Five years is a long time, and the metroidvania genre has grown substantially in that period, but sometimes you don’t want a variation on a familiar theme. You want the same game in a new package. Rejoice, because with Bloodstained: Ritual of the Night, that’s exactly what you’re getting.It should, considering that was the whole pitch of the Kickstarter back in 2015, and that the team behind it is led by Symphony’s assistant director, Koji “Iga” Igarashi. Granted, not all attempts at crowdfunded spiritual successors to beloved games end up successful (looking at you, Mighty No. 9) but the stars have aligned for Bloodstained. Ritual of the Night has emerged as a game worthy of its heritage.
But Castlevania series producer Koji Igarashi isn’t riffing on the genre with his latest project, Bloodstained: Ritual of the Night, so much as returning to convention. But despite being relatively safe, Bloodstained is more than just its creator; its impeccable craftsmanship in level design and combat, quality-of-life improvements, and unique flavor help it stand on its own in a crowded landscape.It’s a sprawling place full of heavy chandeliers, grim-looking statues and monsters keeping watch. From the entrance hall to the gardens, towers and even the caves below, every inch of this castle is waiting to be explored and plundered, and for the most part its backdrops are varied enough to make you want to see what’s around the next corner.
It took a series of games in one genre—the action platformer—and borrowed from another to codify something that felt new, a genre that, over time, was collected under one of the worst colloquialisms in games: “metroidvania.” Decades later Koji Igarashi,While the gameplay is familiar, an interesting new world with its own heroes, villains, and stakes (not the vampire-killing kind) has been created, and every aspect of it seems to be designed specifically to support the mechanics of this type of game. You play as Miriam, an orphan girl with the ability to absorb and wield a ridiculous number of demon powers. A lot of care was put into Miriam’s design, and she’s cosmetically customizable as well – it’s a shame that the supporting cast did not receive the same TLC as our heroine and are all pretty ugly.Like its predecessors in the Castlevania series, your hero Miriam needs to strike even the most basic of enemies four or five times to defeat them, and the lack of agility at first can feel stiff and restrictive. This can actually seem discordant with memories of games like Symphony of the Night, but the familiarity will return as Miriam grows more powerful and the game becomes more recognizable along with her.
Matched with an impressive stream of highly unique and memorable enemies, ranging from the truly horrifying to the horrifying hilarious (giant-unicorn-cat-thing, I’m looking at you), each area feels as though it’s been crafted with care and precision. The score, visuals, and enemy design complement each other, all painstaking stitches in Bloodstain’s engaging tapestry that entices exploration, tempting you to press ever onwards in search of the next enemy, the next chest, the next secret wall, and the next level up reward.Shards come in five forms: Conjure, Manipulative, Directional, Passive, and Familiar. Conjure summons a weapon or creature, while Manipulative makes more lengthy changes to your current state. Passive offers buffs and other benefits, and Familiars accompany you, giving aid. Directional has the most variety by far, offering tons of projectile-like weapons that can be pointed anywhere using the right-stick. Unfortunately, Directional shards are also used for a few abilities that are crucial to navigation, forcing you to manually swap them when needed or take up a couple of Shortcut slots.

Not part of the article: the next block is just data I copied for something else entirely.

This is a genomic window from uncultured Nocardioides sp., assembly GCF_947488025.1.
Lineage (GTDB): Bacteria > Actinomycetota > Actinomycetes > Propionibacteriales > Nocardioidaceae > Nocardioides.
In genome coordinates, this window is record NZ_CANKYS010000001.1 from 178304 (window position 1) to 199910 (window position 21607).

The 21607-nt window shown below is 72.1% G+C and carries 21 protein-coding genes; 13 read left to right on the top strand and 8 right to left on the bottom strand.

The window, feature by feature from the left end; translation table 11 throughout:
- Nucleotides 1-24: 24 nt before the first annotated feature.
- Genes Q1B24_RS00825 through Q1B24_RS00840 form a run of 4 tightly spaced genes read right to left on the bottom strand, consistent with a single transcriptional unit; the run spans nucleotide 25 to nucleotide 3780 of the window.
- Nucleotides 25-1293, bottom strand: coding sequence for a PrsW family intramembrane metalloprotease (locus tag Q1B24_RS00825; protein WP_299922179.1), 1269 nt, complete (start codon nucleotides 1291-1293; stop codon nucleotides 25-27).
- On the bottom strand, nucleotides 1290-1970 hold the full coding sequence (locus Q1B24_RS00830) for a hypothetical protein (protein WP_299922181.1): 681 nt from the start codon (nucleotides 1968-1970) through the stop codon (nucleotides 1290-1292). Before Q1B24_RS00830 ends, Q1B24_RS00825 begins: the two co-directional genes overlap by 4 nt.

The locations gradually expand from typical haunted castle areas like cathedrals and secret labs to some surprising environments you wouldn’t normally expect to find, um, indoors. There are also darkly beautiful sights in the castle that showcase impressive lighting effects and moonlit vistas. Even the save rooms and fast-travel locations look great.Bloodstained ignores the modern conventions of these games, as well as their conveniences, like swift, speedy movement and the ability to strike in directions other than right in front of you. Their absence makes Bloodstained feel like Symphony of the Night, but also reminds you that Symphony of the Night is 24 years old.
You can’t possibly try out every shard and weapon combo while steadily exploring. There’s just too much, and on normal difficulty—which is fairly easy, barring two required bosses and the extra-hard bonus ones—sorting through combinations introduces far too much tedium when it’s easy enough to find one build and stick with it. Experimentation feels more necessary on higher difficulties, where tougher foes make builds matter more and new strategies mean the difference between progress and frustration.Exploring the castle’s many secrets is a delight, and there is a dizzying array of weapons and powers waiting to be bent to your will. Castlevania: Symphony of the Night, one of the greatest games ever made, finally has a worthy successor on consoles and now on PC.